Monday, September 29, 2008

Outlook: All rise, including pet food prices

As any other one, the pet food industry too has been racked by inflation. This is mostly due to fuel and energy cost and unfortunately, the not so good news is that we can expect to see continued price increases on nutritional pet products.
If commentaries, indicators and financial statistics read the same way, our economy is in dire straits in 2008. The bursting real estate bubble and now our government with its astronomical bailout of financial institutions who got a little too greedy and failed to use sound business practices are just another very clear indication that things are everything but rosy. There are other numerous areas of concern, like the low value of the US dollar in the global market, oil prices never seen as this high before and an inflationary spiral like we have not seen it for 30 years. At the beginning of the summer we hit a consumer confidence level of 50, the lowest reading in 16 years. Houston, we got a problem.
As oil prices rise and the dollar looses on value, inflation across all consumer goods sold is way out of balance. Many manufacturers in all categories are levying with two price increases a year by now.
What is the impact on pet food? This category, the core of the pet industry, too has been racked by inflation mostly due to fuel and energy costs. Fuel is important in different ways: It delivers the ingredients to the plants, it drives the food producing plants, it contributes to packaging cost since most packaging components these days are poly bags and last, every bag of kibble and every case of cans has to be shipped from the manufacturer to the distributor, from there to the retailer and from there, like if it is an online store, to the pet owner.
At the same time, the price of raw ingredients has gone through the roof as well over the last couple years. Corn, for example, is up 35%. Predictions are that due to the flooding in the Midwest part of the country it will rise even more. It is (unfortunately) a principle protein source for many brands and also being fed to chicken, which in turn are a primary protein source in natural , holistic and organic brands. Corn prices furthermore impact the prices of soybeans, barley and oats. All this results in the fact that most pet food manufacturers, regardless of their size, are struggling to only keep up with these inflationary pressures, let alone to stay ahead of them.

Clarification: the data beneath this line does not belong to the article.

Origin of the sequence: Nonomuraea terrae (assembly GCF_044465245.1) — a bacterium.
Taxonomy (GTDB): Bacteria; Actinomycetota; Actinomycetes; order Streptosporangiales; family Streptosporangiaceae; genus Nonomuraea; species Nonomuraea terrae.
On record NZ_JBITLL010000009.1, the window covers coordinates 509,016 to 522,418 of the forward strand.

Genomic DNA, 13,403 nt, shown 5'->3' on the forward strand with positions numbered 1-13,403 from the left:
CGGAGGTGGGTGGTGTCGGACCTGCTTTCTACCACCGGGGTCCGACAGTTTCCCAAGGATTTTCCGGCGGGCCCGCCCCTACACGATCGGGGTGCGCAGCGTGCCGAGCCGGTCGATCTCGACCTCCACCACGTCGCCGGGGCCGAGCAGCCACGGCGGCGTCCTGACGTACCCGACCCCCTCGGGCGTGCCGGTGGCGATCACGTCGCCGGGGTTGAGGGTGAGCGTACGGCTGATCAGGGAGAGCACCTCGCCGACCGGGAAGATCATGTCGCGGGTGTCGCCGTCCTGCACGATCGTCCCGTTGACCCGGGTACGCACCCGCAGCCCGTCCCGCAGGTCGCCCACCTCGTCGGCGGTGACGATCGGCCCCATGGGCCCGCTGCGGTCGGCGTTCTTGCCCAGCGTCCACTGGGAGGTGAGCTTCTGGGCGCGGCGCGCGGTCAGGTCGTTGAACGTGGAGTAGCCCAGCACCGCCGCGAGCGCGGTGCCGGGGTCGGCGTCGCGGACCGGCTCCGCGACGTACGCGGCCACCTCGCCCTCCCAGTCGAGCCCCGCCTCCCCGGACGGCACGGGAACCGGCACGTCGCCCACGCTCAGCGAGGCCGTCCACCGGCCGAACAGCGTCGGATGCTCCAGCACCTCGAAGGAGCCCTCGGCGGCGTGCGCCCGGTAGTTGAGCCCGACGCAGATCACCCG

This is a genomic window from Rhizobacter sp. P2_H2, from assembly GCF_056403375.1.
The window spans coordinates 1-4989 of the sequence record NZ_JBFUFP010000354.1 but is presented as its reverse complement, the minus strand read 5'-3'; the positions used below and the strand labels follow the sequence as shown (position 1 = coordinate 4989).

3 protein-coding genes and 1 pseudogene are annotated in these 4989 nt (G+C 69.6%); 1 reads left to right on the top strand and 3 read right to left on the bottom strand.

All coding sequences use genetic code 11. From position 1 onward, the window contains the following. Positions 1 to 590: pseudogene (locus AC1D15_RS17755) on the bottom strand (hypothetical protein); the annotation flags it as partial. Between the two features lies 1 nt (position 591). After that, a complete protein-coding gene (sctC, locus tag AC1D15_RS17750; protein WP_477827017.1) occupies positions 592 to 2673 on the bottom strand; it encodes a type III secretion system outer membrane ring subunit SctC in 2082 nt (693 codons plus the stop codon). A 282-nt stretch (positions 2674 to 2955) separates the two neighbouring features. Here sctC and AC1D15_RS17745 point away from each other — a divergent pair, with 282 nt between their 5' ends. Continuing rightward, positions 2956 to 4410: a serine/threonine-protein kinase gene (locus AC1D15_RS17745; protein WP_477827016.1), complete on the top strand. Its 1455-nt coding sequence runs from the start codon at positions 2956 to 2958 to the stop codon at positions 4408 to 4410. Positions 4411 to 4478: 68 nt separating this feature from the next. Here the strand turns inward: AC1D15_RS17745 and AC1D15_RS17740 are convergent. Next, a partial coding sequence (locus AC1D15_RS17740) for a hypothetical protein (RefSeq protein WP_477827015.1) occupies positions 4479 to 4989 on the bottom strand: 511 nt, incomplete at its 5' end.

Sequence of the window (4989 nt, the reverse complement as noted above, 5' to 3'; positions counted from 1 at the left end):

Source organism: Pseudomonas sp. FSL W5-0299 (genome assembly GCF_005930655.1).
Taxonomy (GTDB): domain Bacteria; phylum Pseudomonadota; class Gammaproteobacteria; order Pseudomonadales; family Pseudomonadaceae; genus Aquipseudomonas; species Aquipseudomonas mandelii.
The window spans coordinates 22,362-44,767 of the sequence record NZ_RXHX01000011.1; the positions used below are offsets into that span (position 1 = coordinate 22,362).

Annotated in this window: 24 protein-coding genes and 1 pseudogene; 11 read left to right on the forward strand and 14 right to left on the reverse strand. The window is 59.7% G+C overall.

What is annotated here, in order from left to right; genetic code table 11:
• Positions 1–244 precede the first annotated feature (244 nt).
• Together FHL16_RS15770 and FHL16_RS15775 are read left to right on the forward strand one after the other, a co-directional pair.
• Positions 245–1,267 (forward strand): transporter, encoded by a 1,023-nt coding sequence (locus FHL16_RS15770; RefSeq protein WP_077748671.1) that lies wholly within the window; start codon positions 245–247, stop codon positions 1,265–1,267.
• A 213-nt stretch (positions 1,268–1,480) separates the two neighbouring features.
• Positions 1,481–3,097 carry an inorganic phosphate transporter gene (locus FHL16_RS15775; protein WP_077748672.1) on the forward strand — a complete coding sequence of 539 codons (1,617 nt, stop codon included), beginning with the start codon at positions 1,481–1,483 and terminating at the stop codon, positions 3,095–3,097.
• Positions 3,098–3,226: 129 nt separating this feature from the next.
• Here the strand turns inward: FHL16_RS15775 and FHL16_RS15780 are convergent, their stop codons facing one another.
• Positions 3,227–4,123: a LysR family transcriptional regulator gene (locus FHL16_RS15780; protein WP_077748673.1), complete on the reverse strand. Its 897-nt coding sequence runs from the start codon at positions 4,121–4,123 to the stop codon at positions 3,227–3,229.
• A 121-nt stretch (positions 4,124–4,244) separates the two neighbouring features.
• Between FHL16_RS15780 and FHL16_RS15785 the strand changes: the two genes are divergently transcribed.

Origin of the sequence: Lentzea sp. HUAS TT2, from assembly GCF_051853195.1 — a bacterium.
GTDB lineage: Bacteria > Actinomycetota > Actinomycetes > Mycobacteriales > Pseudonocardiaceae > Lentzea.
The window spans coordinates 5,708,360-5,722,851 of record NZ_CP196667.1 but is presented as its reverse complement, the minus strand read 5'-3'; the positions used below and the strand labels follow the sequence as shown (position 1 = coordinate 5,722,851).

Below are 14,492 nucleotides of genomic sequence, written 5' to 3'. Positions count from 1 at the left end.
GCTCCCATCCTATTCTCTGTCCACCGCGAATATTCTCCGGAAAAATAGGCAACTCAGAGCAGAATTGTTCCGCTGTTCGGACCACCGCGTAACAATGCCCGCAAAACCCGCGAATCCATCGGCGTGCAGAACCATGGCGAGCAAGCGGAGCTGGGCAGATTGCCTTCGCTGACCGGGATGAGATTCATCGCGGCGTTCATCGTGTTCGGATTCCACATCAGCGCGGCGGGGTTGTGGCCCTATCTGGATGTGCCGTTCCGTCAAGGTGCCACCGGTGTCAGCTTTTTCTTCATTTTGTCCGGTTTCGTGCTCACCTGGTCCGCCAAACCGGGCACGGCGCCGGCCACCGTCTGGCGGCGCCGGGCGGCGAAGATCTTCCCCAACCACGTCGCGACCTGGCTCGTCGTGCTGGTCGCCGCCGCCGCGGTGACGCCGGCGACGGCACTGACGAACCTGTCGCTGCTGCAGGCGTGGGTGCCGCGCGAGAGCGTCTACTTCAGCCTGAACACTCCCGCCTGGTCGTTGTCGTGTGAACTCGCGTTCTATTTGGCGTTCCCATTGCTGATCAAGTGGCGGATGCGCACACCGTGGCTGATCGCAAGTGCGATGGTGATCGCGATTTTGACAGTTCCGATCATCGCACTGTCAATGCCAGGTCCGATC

To the pet owner it simply means sticker shock. Premium pet foods, once around $40 a bag are now easily pushing the mid-fifty mark for a large bag. Add tax, and voila, here you are at a whopping 60 Bucks for a bag of dog food. By the way, you know how they always try to figure out what is more expensive than gas, like the Starbucks deal, etc.? Ironically, the numbers I just gave you mean that food per gallon runs around $4.60.
To finish off with more bad news: It’s going to be quite a while before we can see the light at the end of the tunnel. The Food Institute reports that “inflation is a major force … the next three years.” As one independent pet food sales manager put it: “Indeed, we are all over the proverbial barrel if this inflation continues.” All I really hope for is that all pet owners still will be able to feed their animals healthy quality food rather than cheap fillers. It is my wish that they make educated buying decisions and understand that “cheap” usually stands for “after all, not so cheap” and “unhealthy, disease promoting junk and garbage”. Because if the dog gets sick, it’s going to get really expensive.

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